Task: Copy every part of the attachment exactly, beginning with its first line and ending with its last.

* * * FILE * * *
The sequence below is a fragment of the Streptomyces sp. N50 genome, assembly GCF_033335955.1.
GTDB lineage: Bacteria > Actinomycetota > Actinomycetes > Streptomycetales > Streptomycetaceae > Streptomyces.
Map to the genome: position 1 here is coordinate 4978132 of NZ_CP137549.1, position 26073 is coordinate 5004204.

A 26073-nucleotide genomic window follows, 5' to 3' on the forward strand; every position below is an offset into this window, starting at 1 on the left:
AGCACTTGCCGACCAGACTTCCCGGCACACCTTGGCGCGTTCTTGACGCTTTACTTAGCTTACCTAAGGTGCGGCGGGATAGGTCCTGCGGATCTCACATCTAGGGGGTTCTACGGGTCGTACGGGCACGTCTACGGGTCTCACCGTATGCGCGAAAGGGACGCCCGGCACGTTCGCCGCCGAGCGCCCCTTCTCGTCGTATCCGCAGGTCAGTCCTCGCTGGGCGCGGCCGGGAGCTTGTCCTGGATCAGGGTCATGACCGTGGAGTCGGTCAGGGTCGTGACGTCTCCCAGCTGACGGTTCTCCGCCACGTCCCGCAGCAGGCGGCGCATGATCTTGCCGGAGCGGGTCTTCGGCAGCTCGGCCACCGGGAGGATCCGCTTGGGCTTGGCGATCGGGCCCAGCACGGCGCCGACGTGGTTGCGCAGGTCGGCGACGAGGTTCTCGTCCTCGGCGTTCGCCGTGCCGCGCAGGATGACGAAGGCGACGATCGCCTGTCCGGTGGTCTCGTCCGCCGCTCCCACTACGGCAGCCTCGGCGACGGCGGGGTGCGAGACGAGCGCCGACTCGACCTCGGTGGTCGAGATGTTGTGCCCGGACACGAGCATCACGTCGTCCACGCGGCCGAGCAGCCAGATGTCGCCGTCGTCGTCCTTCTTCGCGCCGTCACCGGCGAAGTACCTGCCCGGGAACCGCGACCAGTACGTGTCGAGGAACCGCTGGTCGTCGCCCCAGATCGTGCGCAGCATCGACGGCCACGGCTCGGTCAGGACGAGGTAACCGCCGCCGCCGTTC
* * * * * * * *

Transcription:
The sequence below is a fragment of the Streptomyces sp. N50 genome, assembly GCF_033335955.1.
GTDB lineage: Bacteria > Actinomycetota > Actinomycetes > Streptomycetales > Streptomycetaceae > Streptomyces.
Map to the genome: position 1 here is coordinate 4978132 of NZ_CP137549.1, position 26073 is coordinate 5004204.

A 26073-nucleotide genomic window follows, 5' to 3' on the forward strand; every position below is an offset into this window, starting at 1 on the left:
AGCACTTGCCGACCAGACTTCCCGGCACACCTTGGCGCGTTCTTGACGCTTTACTTAGCTTACCTAAGGTGCGGCGGGATAGGTCCTGCGGATCTCACATCTAGGGGGTTCTACGGGTCGTACGGGCACGTCTACGGGTCTCACCGTATGCGCGAAAGGGACGCCCGGCACGTTCGCCGCCGAGCGCCCCTTCTCGTCGTATCCGCAGGTCAGTCCTCGCTGGGCGCGGCCGGGAGCTTGTCCTGGATCAGGGTCATGACCGTGGAGTCGGTCAGGGTCGTGACGTCTCCCAGCTGACGGTTCTCCGCCACGTCCCGCAGCAGGCGGCGCATGATCTTGCCGGAGCGGGTCTTCGGCAGCTCGGCCACCGGGAGGATCCGCTTGGGCTTGGCGATCGGGCCCAGCACGGCGCCGACGTGGTTGCGCAGGTCGGCGACGAGGTTCTCGTCCTCGGCGTTCGCCGTGCCGCGCAGGATGACGAAGGCGACGATCGCCTGTCCGGTGGTCTCGTCCGCCGCTCCCACTACGGCAGCCTCGGCGACGGCGGGGTGCGAGACGAGCGCCGACTCGACCTCGGTGGTCGAGATGTTGTGCCCGGACACGAGCATCACGTCGTCCACGCGGCCGAGCAGCCAGATGTCGCCGTCGTCGTCCTTCTTCGCGCCGTCACCGGCGAAGTACCTGCCCGGGAACCGCGACCAGTACGTGTCGAGGAACCGCTGGTCGTCGCCCCAGATCGTGCGCAGCATCGACGGCCACGGCTCGGTCAGGACGAGGTAACCGCCGCCGCCGTTC